Lesson

Use Electronic Freight Management (EFM) system as a supplement to existing systems and design the EFM system flexible enough to accept and provide data about any partner within the supply chain.

Columbus, Ohio's experience in the electronic freight management system deployment test.


June 2008
Columbus,Ohio,United States


Background (Show)

Lesson Learned

The purpose of the system usefulness evaluation is to discuss the extent to which CEFM archived its technical objectives and was found to be a useful addition for supply chain users. The set of hypotheses deals with technical details including system specifications, business requirements, use cases, assessment of CEFM user screens, and evaluation of CEFM data.

Following are the lessons learned that were derived from the evaluation of CEFM system usefulness:
  • Use EFM system as a supplement to existing systems, not a separate or replacement transportation management system. Users seemed to want transportation management system (TMS) capabilities from EFM, but by design, EFM is a data exchange system and not a TMS. Therefore, EFM is not as flexible in its analytical capabilities as one would find in a typical TMS. Except where EFM was integrated into an existing system, this mismatch in expectation limits perceived usefulness, but this is another reason why it is so important for EFM-type capabilities to be integrated with existing systems. Also, integrating EFM system capabilities into an existing system would reduce data entry and increase data quality. For future implementations, it is important for users to understand that EFM is a supplement to existing system, not a separate or replacement transportation management system.
  • Make flexibility a design goal for the system. For the system to be truly effective and usable by the supply chain partners, it needs to be flexible enough to accept and provide data about any partner that may be involved in the supply chain.
  • Design the Open Consignment Report (OCR) function properly to reduce the processing time for the OCR. The OCR function should be designed such that the Web Service would access only the database, which contained the most recent information, rather than polling all information. The properly designed OCR function reduced the processing time for the OCR to an acceptable 1.5 minutes per OCR that remained more or less constant even as the shipment volume increased during the test. Also the record from the test showed that the time involved in creating the OCR was not affected by the number of shipments included in the report.
  • Implement a mechanism in EFM that can identify and correct or delete errors and illogical date. An important lesson learned is that future iterations of EFM software should have a means of identifying and correcting or deleting errors and illogical data. Future version of EFM/FIH needs to have logic that detects double flight arrivals or completely illogical dates for arrivals/departures, and flags such errors for users to investigate and correct as needed.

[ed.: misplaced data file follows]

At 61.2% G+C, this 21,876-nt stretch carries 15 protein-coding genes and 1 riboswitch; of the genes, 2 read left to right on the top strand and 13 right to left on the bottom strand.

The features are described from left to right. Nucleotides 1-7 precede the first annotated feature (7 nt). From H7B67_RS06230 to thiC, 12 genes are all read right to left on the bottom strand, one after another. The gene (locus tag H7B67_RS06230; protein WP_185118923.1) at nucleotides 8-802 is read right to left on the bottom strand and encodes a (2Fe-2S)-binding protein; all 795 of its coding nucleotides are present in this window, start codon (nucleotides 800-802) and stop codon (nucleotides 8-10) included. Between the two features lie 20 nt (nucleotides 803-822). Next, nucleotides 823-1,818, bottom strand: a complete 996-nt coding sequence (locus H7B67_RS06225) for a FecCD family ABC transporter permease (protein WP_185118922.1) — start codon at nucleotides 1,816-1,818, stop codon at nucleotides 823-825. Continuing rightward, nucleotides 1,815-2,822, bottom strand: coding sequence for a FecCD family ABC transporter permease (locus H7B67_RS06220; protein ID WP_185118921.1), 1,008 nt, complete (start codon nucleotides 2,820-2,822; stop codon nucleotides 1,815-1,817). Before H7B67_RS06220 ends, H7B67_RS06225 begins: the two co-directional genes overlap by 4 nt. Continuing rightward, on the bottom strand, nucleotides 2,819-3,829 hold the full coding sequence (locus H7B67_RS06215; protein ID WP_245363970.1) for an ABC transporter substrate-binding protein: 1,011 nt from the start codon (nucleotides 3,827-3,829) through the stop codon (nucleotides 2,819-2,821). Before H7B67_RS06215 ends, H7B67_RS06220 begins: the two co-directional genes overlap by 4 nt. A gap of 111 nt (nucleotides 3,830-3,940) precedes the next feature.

• Eliminate the numerical code and replace it with short status descriptions. CEFM used status, location, and similar codes for events, places, and characteristics that are related to Uniform Business Language (UBL). The deployment team noted that eliminating the numerical code and replacing it with short status descriptions would avoid the need for all parties to maintain a database of code translations. The Deployment Team also recommended the use of city name and state/providence abbreviation instead of a 3- or 4-character port code.
  • Use precaution when using an open-source Software. While the open-source approach is the preferred approach to implement Web services in EFM, it needed precautions because many toolkits/add-ins are from different sources, and comparability and interoperability of different versions are a concern.
This lesson describes several of the key factors for successful implementation of EFM. First, future users must understand that EFM is a supplement to the existing freight management system. Based on the perception, the EFM system should be designed properly to reduce time in generating OCR and keep enough flexibility to accept and provide data about any partner in the supply chain. Also, future version of EFM/FIH needs to have logic that detects double flight arrivals or completely illogical date and eliminate the numerical code to avoid the need for all parties to maintain a database of code translations. EFM, if implemented with the lessons learned noted above, has the potential for increasing the efficiency and productivity in the air-freight supply chain management.


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Source

Columbus Electronic Freight Management Evaluation Final Report

Author: K. Troup (North River), D. Newton (SAIC), M. Jensen (SAIC), C. Mitchell (SAIC), D. Stock (SAIC), M. Carter (SAIC), M. Wolfe (North River), and R. Schaefer (SAIC)

Published By: U.S. Department of Transportation, ITS Joint Program Office, Research and Innovative Technology Administration, 1200 Newe Jersey Ave. SE, Washington, D.C. 20590

See also, Public Roads Jan/Feb 2009 article by Randy Butler, http://www.tfhrc.gov/pubrds/ 09janfeb/06.htm "Electronic Freight Management"

Source Date: June 2008

EDL Number: 14442

Other Reference Number: DTFH61-02-C-00061

URL: http://ntl.bts.gov/lib/31000/31500/31594/14442_files/14442.pdf

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Notes

Lesson of the Month for June, 2009 !


Lesson ID: 2009-00471